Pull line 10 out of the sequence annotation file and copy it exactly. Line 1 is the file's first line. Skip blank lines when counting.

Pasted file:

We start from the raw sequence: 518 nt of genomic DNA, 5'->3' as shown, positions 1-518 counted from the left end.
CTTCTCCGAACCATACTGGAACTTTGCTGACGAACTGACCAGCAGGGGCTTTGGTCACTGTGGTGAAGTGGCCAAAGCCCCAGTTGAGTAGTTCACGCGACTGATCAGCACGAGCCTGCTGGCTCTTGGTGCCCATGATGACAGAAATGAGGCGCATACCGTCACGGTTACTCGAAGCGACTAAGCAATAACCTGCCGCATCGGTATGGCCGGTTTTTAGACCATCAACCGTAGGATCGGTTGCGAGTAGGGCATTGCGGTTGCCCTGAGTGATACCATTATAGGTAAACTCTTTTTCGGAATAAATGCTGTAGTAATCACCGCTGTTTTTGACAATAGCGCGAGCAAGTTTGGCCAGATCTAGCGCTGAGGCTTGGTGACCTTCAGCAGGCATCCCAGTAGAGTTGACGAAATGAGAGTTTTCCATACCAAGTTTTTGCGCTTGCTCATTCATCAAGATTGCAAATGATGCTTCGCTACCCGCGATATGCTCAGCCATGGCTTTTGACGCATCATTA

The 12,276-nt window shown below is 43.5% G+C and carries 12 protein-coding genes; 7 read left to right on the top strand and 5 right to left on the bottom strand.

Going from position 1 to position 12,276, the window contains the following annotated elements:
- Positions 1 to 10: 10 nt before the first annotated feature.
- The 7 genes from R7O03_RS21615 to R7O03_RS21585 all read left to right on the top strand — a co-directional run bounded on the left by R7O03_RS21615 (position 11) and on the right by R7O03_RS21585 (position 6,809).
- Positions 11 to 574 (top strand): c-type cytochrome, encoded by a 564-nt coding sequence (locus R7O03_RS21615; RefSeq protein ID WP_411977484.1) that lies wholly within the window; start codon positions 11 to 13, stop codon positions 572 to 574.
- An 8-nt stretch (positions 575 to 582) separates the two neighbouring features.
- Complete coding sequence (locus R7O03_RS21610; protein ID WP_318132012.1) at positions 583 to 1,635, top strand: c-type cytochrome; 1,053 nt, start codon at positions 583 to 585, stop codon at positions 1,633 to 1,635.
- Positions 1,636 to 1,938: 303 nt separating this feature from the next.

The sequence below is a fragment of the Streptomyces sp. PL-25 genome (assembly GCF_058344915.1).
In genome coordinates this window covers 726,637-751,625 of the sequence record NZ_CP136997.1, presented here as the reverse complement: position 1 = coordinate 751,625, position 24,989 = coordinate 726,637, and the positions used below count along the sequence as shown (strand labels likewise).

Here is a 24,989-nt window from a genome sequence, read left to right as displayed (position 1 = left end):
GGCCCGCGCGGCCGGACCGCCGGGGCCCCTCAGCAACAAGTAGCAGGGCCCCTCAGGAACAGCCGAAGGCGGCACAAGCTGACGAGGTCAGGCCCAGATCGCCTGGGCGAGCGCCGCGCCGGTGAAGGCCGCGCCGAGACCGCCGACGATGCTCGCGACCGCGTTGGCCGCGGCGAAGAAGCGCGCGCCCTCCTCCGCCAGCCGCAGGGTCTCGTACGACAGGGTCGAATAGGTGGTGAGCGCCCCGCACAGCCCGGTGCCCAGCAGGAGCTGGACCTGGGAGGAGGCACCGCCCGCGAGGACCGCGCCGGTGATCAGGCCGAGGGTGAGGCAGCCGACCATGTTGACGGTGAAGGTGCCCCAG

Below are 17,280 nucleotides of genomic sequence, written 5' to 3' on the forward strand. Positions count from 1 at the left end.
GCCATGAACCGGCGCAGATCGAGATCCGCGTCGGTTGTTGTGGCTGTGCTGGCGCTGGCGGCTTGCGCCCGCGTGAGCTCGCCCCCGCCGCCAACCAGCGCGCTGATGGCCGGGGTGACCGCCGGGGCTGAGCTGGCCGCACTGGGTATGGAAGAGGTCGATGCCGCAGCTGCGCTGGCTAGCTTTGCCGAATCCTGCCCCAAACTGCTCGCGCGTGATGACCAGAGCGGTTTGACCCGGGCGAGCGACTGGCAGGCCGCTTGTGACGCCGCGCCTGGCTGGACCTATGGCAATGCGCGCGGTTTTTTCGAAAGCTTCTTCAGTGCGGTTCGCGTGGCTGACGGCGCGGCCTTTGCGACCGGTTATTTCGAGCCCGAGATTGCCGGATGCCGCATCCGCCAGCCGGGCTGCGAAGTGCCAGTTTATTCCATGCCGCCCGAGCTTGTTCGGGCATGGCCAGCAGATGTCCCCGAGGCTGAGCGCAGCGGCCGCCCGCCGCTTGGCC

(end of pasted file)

- Positions 1,636 to 1,938: 303 nt separating this feature from the next.